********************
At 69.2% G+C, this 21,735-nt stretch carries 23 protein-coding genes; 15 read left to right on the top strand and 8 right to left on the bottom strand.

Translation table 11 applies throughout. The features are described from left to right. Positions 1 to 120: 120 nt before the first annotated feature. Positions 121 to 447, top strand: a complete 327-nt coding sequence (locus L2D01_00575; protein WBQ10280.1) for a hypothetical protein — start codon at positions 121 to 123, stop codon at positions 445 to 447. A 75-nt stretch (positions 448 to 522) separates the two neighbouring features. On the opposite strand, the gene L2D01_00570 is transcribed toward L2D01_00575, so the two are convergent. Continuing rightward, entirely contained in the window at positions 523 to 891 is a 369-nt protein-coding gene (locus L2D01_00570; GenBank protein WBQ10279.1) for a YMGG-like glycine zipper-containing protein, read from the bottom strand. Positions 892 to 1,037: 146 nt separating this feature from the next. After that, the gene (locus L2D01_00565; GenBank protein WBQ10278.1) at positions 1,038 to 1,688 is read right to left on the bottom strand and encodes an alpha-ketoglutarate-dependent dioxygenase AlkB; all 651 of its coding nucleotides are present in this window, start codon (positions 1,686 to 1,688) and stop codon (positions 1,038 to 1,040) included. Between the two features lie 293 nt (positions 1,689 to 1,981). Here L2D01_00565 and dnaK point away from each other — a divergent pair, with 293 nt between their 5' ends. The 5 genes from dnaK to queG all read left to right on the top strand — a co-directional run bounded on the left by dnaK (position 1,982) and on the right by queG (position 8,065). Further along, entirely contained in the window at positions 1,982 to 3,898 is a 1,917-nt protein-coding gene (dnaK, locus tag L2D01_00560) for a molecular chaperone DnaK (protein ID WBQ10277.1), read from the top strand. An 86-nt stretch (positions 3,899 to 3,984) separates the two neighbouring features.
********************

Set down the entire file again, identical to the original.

At 69.2% G+C, this 21,735-nt stretch carries 23 protein-coding genes; 15 read left to right on the top strand and 8 right to left on the bottom strand.

Translation table 11 applies throughout. The features are described from left to right. Positions 1 to 120: 120 nt before the first annotated feature. Positions 121 to 447, top strand: a complete 327-nt coding sequence (locus L2D01_00575; protein WBQ10280.1) for a hypothetical protein — start codon at positions 121 to 123, stop codon at positions 445 to 447. A 75-nt stretch (positions 448 to 522) separates the two neighbouring features. On the opposite strand, the gene L2D01_00570 is transcribed toward L2D01_00575, so the two are convergent. Continuing rightward, entirely contained in the window at positions 523 to 891 is a 369-nt protein-coding gene (locus L2D01_00570; GenBank protein WBQ10279.1) for a YMGG-like glycine zipper-containing protein, read from the bottom strand. Positions 892 to 1,037: 146 nt separating this feature from the next. After that, the gene (locus L2D01_00565; GenBank protein WBQ10278.1) at positions 1,038 to 1,688 is read right to left on the bottom strand and encodes an alpha-ketoglutarate-dependent dioxygenase AlkB; all 651 of its coding nucleotides are present in this window, start codon (positions 1,686 to 1,688) and stop codon (positions 1,038 to 1,040) included. Between the two features lie 293 nt (positions 1,689 to 1,981). Here L2D01_00565 and dnaK point away from each other — a divergent pair, with 293 nt between their 5' ends. The 5 genes from dnaK to queG all read left to right on the top strand — a co-directional run bounded on the left by dnaK (position 1,982) and on the right by queG (position 8,065). Further along, entirely contained in the window at positions 1,982 to 3,898 is a 1,917-nt protein-coding gene (dnaK, locus tag L2D01_00560) for a molecular chaperone DnaK (protein ID WBQ10277.1), read from the top strand. An 86-nt stretch (positions 3,899 to 3,984) separates the two neighbouring features.